Ever since I finished watching Orange Is the New Black a few days ago, I have a huge prison uniform-shaped hole in my heart. It reminds me of the time when we had to wait a year in between Harry Potter books; the utter despair upon finishing on a huge cliffhanger (remember when Dumbledore died?), knowing that you wouldn’t find out how the story continues for one long, seemingly never-ending year.
In order to prolong my time with the inmates of Litchfield, I took a closer look at their stories. Because the stories are what makes this show so utterly spellbinding! They show that these women aren’t inherently bad, or ruthless, or mean-spirited.
They are normal women like you and I, who made a mistake (or many mistakes, as the case may be). Most of them didn’t hit the jackpot when they were born: They had single parents with little time for them, or were born into poor neighbourhoods, or had parents who were criminals. Being disadvantaged from the moment you arrive on earth isn’t a good start in life.
Add the complications of wanting to be loved, seeking a community to belong to, or simply being young and clueless, and you may very well end up doing something that will land you in prison.
1. Suffering is a choice.
“Do you know the difference between pain and suffering? Pain is always there. But suffering is a choice.”
Did you get goosebumps when Pennsatucky said those words? I sure did. Who would have thought that judgmental, crazy-religious former crackhead Pennsatucky would become so wise?
Because that attitude towards life is truly insightful. She says it in response to Big Boo accusing her of not being revengeful enough towards her rapist Coates, one of the guards at Litchfield.
Pennsatucky came to realize that by holding on to her fear and hatred, the only person truly suffering was her. By letting go of the hatred, she reclaims her life and her happiness.
That way of dealing with pain is truly remarkable. And it’s a lesson to all of us: We can’t always control what happens to us. But we can control how we deal with it.
One of the most heart-breaking story lines of season 4 is that of Sophia stuck in the SHU.
She lands there at the end of season 3 “for her own protection” due to being attacked by several inmates, partly due to her being transgender, partly because of her feud with Gloria.
Throughout the season you can see her deteriorate more and more, leading her to first flooding her cell, than setting it on fire, until she tries to commit suicide by slitting her wrists.
When she finally gets out, shell-shocked and a shadow of her former self, Gloria helps her reclaim her old beauty salon, and brushes up her wig to help Sophia reclaim her former sense of self.
Lesson learned: Kindness and forgiveness will always win over hatred. #lovewins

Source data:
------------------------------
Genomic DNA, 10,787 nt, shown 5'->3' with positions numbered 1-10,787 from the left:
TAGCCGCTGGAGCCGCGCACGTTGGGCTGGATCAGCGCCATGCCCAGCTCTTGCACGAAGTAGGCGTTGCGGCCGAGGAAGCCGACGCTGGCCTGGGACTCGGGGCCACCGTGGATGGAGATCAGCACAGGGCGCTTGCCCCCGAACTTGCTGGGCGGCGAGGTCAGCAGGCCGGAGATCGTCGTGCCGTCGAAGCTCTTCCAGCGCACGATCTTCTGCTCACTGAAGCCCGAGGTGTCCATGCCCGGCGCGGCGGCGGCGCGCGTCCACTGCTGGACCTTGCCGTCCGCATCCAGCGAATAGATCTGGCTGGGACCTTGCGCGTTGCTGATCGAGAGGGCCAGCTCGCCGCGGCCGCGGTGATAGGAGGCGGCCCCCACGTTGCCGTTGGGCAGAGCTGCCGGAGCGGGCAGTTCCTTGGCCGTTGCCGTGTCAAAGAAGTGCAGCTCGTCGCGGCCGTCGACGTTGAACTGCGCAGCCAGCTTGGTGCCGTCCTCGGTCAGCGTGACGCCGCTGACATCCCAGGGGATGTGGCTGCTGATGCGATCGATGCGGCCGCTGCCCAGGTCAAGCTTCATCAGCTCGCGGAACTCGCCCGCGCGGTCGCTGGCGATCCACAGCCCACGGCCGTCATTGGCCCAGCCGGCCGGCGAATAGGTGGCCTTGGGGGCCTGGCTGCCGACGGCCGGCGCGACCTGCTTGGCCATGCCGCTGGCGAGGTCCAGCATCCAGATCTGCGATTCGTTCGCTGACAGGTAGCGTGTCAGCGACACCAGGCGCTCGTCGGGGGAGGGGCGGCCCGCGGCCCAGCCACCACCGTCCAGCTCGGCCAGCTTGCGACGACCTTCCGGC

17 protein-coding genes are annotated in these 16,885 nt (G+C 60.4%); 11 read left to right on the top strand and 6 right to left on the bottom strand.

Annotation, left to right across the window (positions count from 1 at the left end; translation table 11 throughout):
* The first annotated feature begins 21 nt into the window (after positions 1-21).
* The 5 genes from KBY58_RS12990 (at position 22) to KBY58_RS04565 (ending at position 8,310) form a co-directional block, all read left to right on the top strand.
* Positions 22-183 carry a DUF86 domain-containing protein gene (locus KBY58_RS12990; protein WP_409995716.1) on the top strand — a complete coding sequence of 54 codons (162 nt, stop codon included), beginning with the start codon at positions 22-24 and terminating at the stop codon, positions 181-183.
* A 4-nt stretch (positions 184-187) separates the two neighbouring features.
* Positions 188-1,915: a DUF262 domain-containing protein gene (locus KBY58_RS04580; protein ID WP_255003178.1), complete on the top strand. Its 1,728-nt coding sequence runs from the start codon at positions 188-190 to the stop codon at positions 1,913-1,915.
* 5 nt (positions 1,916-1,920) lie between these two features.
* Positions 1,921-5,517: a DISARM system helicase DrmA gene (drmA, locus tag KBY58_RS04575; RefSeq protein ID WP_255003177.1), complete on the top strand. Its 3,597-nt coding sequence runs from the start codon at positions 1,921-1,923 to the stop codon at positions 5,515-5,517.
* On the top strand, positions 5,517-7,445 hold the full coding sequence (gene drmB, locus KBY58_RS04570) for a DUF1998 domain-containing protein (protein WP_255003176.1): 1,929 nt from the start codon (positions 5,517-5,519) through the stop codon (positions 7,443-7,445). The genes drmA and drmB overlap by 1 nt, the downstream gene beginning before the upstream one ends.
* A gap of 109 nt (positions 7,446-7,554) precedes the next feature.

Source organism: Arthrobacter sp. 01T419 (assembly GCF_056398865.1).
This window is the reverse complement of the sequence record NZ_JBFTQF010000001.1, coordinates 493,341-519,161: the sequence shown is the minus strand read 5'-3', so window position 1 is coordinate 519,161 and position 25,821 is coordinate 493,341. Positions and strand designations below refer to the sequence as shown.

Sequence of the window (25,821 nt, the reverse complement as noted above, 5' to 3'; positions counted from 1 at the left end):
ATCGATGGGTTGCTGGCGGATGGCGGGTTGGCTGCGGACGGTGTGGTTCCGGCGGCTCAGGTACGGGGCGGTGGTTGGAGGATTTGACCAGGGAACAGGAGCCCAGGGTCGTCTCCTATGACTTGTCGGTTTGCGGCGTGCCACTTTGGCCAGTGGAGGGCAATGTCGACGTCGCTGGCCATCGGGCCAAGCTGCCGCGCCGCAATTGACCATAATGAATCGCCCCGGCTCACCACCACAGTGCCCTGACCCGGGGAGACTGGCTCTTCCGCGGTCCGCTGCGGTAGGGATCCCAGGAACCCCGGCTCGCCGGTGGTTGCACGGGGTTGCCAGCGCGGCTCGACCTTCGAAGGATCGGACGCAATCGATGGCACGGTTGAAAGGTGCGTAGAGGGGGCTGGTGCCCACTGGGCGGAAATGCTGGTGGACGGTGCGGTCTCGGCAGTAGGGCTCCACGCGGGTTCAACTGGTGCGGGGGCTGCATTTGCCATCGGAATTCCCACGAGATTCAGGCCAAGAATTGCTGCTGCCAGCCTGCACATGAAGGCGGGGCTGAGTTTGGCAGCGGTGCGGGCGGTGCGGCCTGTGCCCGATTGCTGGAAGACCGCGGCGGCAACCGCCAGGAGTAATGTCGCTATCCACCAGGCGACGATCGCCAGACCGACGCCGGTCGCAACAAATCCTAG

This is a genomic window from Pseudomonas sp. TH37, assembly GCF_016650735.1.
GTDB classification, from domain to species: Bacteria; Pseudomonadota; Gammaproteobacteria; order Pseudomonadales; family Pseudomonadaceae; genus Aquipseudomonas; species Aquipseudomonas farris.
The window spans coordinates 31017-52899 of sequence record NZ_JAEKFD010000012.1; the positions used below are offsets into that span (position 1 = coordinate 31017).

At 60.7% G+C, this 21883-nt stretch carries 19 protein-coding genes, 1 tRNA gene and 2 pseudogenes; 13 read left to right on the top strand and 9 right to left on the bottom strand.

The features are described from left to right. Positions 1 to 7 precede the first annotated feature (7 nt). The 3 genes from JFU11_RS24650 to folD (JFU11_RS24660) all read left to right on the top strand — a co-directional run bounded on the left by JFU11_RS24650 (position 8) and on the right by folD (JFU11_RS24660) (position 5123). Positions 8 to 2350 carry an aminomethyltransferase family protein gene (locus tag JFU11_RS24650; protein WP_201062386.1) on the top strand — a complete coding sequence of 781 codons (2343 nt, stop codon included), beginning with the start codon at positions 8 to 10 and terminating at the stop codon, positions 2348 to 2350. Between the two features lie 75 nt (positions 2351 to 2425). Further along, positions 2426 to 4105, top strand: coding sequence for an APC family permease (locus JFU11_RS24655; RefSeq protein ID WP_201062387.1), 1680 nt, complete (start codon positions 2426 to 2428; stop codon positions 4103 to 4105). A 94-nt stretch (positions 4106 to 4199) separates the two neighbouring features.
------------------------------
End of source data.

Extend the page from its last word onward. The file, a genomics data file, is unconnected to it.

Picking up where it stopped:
3. Don’t judge a book by its cover.
“I think her mother was a drug addict, or something, you may as well be an alien.”
That’s how Soso describes her girlfriend Poussey to the Marta Stewart-esque new inmate Judy King. As it turns out, Poussey speaks three languages, was set to go to West Point, and had a mother who had a masters in art history, and a father who is a major in the army. She is more well-read than most of her inmates, highly intelligent, and has a kind and caring nature.
She is upset about her girlfriend’s assumptions, saying that “You spent time with me. Did you even listen when I talk? Like what the fuck about me, besides the colour of my skin, would indicate that I’m some indigent hood rat?”
What, indeed. Soso apologizes, and in the end they make up.
But it’s an important lesson to all of us: Don’t jump to conclusions. We are ALL guilty of that, because it seems to be human nature. (Or is it conditioning? I’m unclear about that.)
But we shouldn’t. Every person is much more than meets the eye, and keeping an open mind and heart is crucial.
4. Mother-daughter relationships are complicated.
Oh, Aleida. When it comes to mother-of-the-year-awards, she’s hardly be the first one that comes to mind. She has five kids from five different guys, often leaves her oldest daughter Daya in charge of the younger kids, and allows her latest boyfriend to set up a drug lab in her apartment. However, like everything in life, it’s complicated. She may be a less-than-perfect-mother, but she still cares about her children.
The relationship between mother and daughter has many highs and lows, but they do love each other.
I really love the portrayal of this mother-/daughter-relationship. Much too often in TV-land you see either highly unrealistic relationships à la Gilmore Girls (I love them, but come on), or they have no relationship at all. This one is real, flawed, complicated, and full of moments of “I HATE you”. However, they are not giving up, and watching Aleida and Daya trying to make it work is very rewarding for everybody who knows the difficulties of a strained relationship.
Lesson learned: Families are fucked. You are not alone.
5. Family comes in many forms.
Having said that, the good news is that we can choose our own family.
We all crave the stability and security that comes from having family. Knowing that you have someone on your side, even if you mess up, is incredibly comforting.
The families that have formed in Litchfield are tight-knit groups that support each other, share special treats, and look out for each other.
They celebrate the good times, and gather together in the hard ones.
Lesson learned: Family is more than being related by blood. You can love someone unconditionally, and have friends become your family.